The Match-Ups That Weren't: A Wizards-Mavs Game 3 Rundown | Wizards Blog Truth About

The Match-Ups That Weren’t: A Wizards-Mavs Game 3 Rundown

Updated: July 16, 2010

[Rodrigue Beaubois stands annoyed after another foul was called on him.]

Before the game I ran my mouth off to just about anyone who would listen at UNLV’s Cox Pavilion that I was intrigued by the Roddy-Wall match-up, clearly, a Samhan-McGee ‘opposites attract’ battle, and finally, perhaps Hamady N’diaye versus Moussa Seck in a Senegalese throw down.

Well, Beaubois couldn’t do anything but foul Wall and was switched off him, the newly acquired Ian Mahinmi started for Dallas and mostly guarded JaVale, and Seck didn’t even see the court. Damn the summer league (just kidding, I love you).

Two things are below: 1) quick post-game chats with John Wall, Rodrigue Beaubois and Dominique Jones in video form; and 2) the second piece by Arish Narayen, a contributor to Truth About It. Arish previously broke down the Wizards’ small forward situation. Here he takes a look at summer league game three against the Mavericks.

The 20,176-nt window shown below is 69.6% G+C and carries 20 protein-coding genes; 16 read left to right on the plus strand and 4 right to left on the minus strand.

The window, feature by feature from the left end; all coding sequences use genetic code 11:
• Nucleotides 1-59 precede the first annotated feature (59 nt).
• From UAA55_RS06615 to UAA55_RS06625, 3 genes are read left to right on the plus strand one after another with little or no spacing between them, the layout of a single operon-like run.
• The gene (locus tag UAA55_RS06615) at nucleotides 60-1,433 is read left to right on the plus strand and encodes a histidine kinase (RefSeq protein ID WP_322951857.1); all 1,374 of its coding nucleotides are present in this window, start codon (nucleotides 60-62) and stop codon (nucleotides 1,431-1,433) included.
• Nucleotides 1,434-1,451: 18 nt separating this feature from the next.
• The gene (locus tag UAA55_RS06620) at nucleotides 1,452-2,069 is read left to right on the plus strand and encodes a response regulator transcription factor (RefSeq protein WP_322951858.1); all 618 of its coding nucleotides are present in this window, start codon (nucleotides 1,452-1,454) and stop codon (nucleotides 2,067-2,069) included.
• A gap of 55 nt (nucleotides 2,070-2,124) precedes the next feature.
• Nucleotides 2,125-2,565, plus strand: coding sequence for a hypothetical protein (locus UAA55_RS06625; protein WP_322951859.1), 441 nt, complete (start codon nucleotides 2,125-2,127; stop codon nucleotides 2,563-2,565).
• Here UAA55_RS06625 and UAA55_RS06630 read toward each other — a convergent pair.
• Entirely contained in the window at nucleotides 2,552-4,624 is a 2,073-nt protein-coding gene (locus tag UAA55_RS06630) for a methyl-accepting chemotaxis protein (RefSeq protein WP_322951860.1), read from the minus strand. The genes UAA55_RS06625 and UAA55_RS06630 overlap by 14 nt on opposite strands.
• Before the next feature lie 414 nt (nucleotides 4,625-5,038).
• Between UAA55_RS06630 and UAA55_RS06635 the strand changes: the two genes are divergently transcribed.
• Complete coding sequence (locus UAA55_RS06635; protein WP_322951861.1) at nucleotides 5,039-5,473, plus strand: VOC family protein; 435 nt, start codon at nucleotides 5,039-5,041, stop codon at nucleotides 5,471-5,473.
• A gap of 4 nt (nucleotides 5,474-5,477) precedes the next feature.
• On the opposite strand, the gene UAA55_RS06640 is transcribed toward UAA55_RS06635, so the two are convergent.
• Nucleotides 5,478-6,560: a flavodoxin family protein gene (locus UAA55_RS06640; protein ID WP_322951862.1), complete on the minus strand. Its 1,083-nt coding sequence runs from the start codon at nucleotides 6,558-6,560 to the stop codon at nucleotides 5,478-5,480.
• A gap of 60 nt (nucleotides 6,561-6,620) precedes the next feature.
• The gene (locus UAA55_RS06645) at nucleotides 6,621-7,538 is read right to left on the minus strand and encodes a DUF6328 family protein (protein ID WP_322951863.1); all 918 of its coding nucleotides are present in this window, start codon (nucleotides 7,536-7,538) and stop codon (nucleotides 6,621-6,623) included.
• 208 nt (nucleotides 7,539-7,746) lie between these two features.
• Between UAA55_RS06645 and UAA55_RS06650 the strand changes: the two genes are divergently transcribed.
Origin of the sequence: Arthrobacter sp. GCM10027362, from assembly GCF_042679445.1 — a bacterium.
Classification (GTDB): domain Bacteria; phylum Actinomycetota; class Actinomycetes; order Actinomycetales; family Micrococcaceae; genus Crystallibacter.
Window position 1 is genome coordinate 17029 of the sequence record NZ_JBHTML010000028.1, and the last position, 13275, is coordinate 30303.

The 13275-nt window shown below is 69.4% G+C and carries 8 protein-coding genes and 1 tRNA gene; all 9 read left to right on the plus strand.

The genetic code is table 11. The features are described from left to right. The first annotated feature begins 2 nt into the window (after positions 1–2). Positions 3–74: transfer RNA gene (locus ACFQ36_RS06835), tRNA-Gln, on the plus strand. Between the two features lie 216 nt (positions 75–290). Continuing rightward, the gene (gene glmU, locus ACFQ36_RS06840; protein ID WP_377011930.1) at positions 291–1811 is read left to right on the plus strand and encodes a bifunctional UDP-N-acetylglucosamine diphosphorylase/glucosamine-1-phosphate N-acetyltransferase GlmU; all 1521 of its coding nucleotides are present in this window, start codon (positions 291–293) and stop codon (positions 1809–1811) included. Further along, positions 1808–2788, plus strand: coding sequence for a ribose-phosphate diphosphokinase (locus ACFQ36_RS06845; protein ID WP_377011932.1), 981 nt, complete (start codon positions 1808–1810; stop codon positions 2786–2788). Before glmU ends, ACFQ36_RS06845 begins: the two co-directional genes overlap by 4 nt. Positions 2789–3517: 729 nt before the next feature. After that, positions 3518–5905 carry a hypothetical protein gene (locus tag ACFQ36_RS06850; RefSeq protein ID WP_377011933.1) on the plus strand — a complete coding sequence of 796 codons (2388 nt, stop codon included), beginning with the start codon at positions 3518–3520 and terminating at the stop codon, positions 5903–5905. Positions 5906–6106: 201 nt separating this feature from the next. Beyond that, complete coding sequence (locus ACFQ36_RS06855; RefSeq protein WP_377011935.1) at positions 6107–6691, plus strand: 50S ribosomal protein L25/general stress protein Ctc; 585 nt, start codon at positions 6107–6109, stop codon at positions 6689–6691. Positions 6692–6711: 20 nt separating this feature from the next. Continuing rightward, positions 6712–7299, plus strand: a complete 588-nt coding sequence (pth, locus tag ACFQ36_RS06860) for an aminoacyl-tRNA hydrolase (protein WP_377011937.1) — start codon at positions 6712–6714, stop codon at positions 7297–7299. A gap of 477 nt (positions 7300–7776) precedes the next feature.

Post Game 3:

Wizards vs. Mavericks, Summer League Game 3: Get That Man A Contract

by Arish Narayen

Cartier Martin scored a team-high 23 points, John Wall did his best Kobe impression (21 points, 4-19 FG 13-15 FT, seven rebounds, 10 assists), and the Washington Wizards beat the Dallas Mavericks 88-82 on Thursday night.

The highly anticipated Summer League match-up between Rodrigue “Roddy Buckets” Beaubois and John Wall was a bit anti-climactic – Beaubois played less than 16 minutes, accounting for zero points, three turnovers, and five fouls. Wall took Beaubois out of his game early by making him work on defense, drawing five fouls on him in nine minutes. At one point, Roddy’s frustrated body language was palpable immediately after Wall drew two cheap fouls on Beaubois on two consecutive possessions. Shortly after that sequence, Dallas opted to play Beaubois on somebody other than Wall, and took the ball out of his hands on offense, letting a combination of Dominique Jones and Jeremy Lin run the point. Somewhere, Dallas fans are worried about Roddy B.